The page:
Palmer Woods: Boy do I love a Palmer Woods home! They tend to be architecturally classic, huge and situated on large (but not too large) lots on mature-tree-lined streets. This one was perfect with all that great plaster work and this fabulous built-in bar in the living room, and this amazing study, and the many bedrooms, and a Sunset Boulevard pool … it was just too much! I was imagining redecorating with my own furniture within three minutes of entering the house. I was caressing the Pewabic tile on the bathroom wall when my friends finally dragged me away to the afterglow.

Tour Home: A (Amazing, but it doesn't have my furniture in it.)
Gay Living: A+ (The architectural splendor of living in Grosse Pointe without having to stay in the closet.)

The afterglow was held at the mansion home of Dale Morgan and Norman Silk, the owners of Blossoms. Dale was the chair of the tour and the two of them are in the process of renovating the Frank Lloyd Wright Turkel House in the neighborhood. Maybe you've heard about that.

I probably don't need to go into detail about how fun this party was -- how can you not have fun at a party stocked with great art, fabulous décor, a koi pond, and a refill on your wine glass around every corner? This spot is where homeowners, guests and friends all gathered and you could really feel the spirit of the neighborhoods -- friendly, fun and fancy. Just the way I like it.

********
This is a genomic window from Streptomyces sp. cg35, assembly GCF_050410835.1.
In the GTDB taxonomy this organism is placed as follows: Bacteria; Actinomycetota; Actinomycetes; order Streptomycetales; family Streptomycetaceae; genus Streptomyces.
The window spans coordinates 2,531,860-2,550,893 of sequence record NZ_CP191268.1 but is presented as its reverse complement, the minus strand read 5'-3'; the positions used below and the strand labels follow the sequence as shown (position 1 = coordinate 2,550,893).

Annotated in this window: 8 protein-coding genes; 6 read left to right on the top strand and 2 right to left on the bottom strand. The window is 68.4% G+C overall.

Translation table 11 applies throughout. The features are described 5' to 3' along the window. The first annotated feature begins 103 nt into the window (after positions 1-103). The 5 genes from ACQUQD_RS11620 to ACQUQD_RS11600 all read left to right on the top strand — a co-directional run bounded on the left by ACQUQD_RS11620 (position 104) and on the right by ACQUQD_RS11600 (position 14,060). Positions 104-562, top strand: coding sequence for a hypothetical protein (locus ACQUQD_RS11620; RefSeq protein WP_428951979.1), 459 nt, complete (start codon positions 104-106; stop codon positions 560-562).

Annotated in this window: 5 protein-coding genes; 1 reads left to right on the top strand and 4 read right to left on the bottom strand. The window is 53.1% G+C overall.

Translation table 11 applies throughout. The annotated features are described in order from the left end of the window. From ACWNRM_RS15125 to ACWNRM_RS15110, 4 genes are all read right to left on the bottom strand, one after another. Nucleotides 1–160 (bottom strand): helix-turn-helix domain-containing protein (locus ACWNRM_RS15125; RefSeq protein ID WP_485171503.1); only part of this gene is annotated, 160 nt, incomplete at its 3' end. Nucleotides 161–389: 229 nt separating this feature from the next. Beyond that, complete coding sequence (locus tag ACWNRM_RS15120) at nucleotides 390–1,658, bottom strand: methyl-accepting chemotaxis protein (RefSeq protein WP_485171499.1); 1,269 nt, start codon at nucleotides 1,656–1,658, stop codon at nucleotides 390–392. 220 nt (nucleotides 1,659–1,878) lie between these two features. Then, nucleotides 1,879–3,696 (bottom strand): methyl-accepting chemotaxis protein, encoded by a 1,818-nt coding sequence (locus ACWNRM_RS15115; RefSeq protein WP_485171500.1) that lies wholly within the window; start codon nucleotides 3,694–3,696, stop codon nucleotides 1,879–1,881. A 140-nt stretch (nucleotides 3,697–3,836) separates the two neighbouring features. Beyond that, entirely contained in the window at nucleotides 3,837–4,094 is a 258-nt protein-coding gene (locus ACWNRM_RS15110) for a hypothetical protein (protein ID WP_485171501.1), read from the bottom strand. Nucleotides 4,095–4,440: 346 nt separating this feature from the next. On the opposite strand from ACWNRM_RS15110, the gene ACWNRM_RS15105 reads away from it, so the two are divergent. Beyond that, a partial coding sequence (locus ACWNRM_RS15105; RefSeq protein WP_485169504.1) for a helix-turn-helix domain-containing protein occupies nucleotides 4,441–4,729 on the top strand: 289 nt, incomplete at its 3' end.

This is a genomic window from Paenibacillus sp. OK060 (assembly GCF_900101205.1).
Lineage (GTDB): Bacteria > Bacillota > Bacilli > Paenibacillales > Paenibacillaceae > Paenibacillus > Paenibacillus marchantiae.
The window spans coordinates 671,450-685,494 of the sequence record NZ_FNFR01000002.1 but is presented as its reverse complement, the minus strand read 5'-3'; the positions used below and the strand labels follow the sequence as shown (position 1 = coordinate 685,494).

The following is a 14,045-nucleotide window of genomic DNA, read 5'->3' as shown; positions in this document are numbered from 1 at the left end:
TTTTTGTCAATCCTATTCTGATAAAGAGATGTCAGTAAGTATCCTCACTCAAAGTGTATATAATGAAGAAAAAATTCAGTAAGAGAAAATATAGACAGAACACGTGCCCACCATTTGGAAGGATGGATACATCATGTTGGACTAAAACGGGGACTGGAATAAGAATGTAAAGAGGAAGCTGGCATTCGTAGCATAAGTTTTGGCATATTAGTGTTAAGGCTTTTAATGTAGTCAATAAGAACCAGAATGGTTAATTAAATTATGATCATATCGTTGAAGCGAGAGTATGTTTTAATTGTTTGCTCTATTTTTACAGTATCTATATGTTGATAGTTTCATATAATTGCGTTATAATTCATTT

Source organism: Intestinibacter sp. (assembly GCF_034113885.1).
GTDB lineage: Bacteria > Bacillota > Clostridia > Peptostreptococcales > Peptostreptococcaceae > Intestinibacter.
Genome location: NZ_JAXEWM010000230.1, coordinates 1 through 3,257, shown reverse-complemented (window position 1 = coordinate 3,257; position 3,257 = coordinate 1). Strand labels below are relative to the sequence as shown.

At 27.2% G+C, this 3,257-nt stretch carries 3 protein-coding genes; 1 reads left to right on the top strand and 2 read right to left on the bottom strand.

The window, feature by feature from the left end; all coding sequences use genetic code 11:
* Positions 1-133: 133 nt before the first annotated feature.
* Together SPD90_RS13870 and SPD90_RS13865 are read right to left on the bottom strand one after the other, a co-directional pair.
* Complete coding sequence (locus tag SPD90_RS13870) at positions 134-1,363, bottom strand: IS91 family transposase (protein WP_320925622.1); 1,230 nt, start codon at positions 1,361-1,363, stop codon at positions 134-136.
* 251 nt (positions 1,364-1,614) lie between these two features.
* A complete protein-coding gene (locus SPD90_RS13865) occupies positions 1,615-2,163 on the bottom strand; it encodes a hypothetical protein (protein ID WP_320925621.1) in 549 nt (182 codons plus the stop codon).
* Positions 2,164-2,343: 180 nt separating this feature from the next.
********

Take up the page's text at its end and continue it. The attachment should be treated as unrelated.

I heard lots of great feedback after the tour, including many people who will seriously look at these areas when they plan on making a move. The one big question I heard was, "Where were all the gay homeowners?" Shouldn't we see that gay people live and thrive there? I asked Brad about this and he told me there were other gay homeowners who considered opening their houses, but (I love this) they felt their places weren't quite ready. To have a troop of judging homos traipse through? Who's ever ready for that? The homeowners this year were very brave! Next year, I was told, there will be more gay homes on the tour.

And there will be a next year, which is exciting in its own right. Better-than-expected attendance and positive feedback pretty much guarantee it. Constructive feedback guarantees it will be even better.

All I know is that I was thoroughly impressed. I even considered leaving my beloved Lafayette Park for life uptown, at least for a little while. So while a few attendees may give the tour mixed marks, my overall grade is a Gay-Plus.

Supergay Detroit is the handle for Detroit's premier gay blogging superstar. His blog was recently hailed by the Metro Times as the area's best pop culture blog. And when he finds the time between saving gay Detroit and blogging, Mr. Supergay shares his opinions and POV with Model D.


Attendees at the LGBT & Friends Home Tour

Bagley neighborhod

Green Acres neighborhod

Sherwood Forest neighborhod

Palmer woods neighborhod

All photographs by Marvin Shaouni
Marvin Shaouni is the managing photographer for Metromode & Model D.